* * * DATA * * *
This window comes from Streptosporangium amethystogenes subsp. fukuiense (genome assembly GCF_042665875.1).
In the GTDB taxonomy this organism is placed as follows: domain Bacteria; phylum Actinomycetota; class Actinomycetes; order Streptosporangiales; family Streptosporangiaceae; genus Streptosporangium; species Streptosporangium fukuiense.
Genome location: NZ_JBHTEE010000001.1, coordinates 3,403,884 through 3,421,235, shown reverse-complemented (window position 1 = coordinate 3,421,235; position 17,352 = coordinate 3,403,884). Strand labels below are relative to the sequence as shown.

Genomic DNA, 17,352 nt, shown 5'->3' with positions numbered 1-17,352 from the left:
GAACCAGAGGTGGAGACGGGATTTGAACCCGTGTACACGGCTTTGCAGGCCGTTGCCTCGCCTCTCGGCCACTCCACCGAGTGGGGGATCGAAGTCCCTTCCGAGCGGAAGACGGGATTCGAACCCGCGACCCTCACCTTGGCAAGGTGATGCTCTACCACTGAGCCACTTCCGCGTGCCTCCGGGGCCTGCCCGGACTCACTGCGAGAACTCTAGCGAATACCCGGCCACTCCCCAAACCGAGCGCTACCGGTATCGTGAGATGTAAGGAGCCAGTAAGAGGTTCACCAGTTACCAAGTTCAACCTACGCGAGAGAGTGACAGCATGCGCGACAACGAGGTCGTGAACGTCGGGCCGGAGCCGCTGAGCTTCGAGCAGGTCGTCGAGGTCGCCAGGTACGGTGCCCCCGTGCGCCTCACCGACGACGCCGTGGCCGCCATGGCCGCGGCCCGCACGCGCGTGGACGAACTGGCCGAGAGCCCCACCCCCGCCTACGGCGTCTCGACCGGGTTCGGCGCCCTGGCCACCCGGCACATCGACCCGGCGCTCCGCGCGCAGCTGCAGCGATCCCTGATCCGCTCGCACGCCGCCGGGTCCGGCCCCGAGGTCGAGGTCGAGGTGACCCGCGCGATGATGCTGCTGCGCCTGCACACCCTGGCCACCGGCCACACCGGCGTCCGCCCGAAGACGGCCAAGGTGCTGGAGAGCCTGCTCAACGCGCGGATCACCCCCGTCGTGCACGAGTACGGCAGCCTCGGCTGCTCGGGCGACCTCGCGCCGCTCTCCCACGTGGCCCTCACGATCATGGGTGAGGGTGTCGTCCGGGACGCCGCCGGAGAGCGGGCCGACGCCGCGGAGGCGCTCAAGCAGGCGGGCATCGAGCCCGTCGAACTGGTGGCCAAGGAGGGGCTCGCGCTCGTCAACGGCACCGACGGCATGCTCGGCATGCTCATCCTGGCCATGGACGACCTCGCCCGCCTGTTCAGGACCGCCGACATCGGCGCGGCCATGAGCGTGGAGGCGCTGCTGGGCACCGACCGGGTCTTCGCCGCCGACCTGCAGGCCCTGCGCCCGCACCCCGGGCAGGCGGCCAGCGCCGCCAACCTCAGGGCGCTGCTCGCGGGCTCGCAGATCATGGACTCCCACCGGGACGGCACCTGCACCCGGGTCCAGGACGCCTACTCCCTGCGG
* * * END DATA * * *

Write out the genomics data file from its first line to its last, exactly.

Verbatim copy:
This window comes from Streptosporangium amethystogenes subsp. fukuiense (genome assembly GCF_042665875.1).
In the GTDB taxonomy this organism is placed as follows: domain Bacteria; phylum Actinomycetota; class Actinomycetes; order Streptosporangiales; family Streptosporangiaceae; genus Streptosporangium; species Streptosporangium fukuiense.
Genome location: NZ_JBHTEE010000001.1, coordinates 3,403,884 through 3,421,235, shown reverse-complemented (window position 1 = coordinate 3,421,235; position 17,352 = coordinate 3,403,884). Strand labels below are relative to the sequence as shown.

Genomic DNA, 17,352 nt, shown 5'->3' with positions numbered 1-17,352 from the left:
GAACCAGAGGTGGAGACGGGATTTGAACCCGTGTACACGGCTTTGCAGGCCGTTGCCTCGCCTCTCGGCCACTCCACCGAGTGGGGGATCGAAGTCCCTTCCGAGCGGAAGACGGGATTCGAACCCGCGACCCTCACCTTGGCAAGGTGATGCTCTACCACTGAGCCACTTCCGCGTGCCTCCGGGGCCTGCCCGGACTCACTGCGAGAACTCTAGCGAATACCCGGCCACTCCCCAAACCGAGCGCTACCGGTATCGTGAGATGTAAGGAGCCAGTAAGAGGTTCACCAGTTACCAAGTTCAACCTACGCGAGAGAGTGACAGCATGCGCGACAACGAGGTCGTGAACGTCGGGCCGGAGCCGCTGAGCTTCGAGCAGGTCGTCGAGGTCGCCAGGTACGGTGCCCCCGTGCGCCTCACCGACGACGCCGTGGCCGCCATGGCCGCGGCCCGCACGCGCGTGGACGAACTGGCCGAGAGCCCCACCCCCGCCTACGGCGTCTCGACCGGGTTCGGCGCCCTGGCCACCCGGCACATCGACCCGGCGCTCCGCGCGCAGCTGCAGCGATCCCTGATCCGCTCGCACGCCGCCGGGTCCGGCCCCGAGGTCGAGGTCGAGGTGACCCGCGCGATGATGCTGCTGCGCCTGCACACCCTGGCCACCGGCCACACCGGCGTCCGCCCGAAGACGGCCAAGGTGCTGGAGAGCCTGCTCAACGCGCGGATCACCCCCGTCGTGCACGAGTACGGCAGCCTCGGCTGCTCGGGCGACCTCGCGCCGCTCTCCCACGTGGCCCTCACGATCATGGGTGAGGGTGTCGTCCGGGACGCCGCCGGAGAGCGGGCCGACGCCGCGGAGGCGCTCAAGCAGGCGGGCATCGAGCCCGTCGAACTGGTGGCCAAGGAGGGGCTCGCGCTCGTCAACGGCACCGACGGCATGCTCGGCATGCTCATCCTGGCCATGGACGACCTCGCCCGCCTGTTCAGGACCGCCGACATCGGCGCGGCCATGAGCGTGGAGGCGCTGCTGGGCACCGACCGGGTCTTCGCCGCCGACCTGCAGGCCCTGCGCCCGCACCCCGGGCAGGCGGCCAGCGCCGCCAACCTCAGGGCGCTGCTCGCGGGCTCGCAGATCATGGACTCCCACCGGGACGGCACCTGCACCCGGGTCCAGGACGCCTACTCCCTGCGG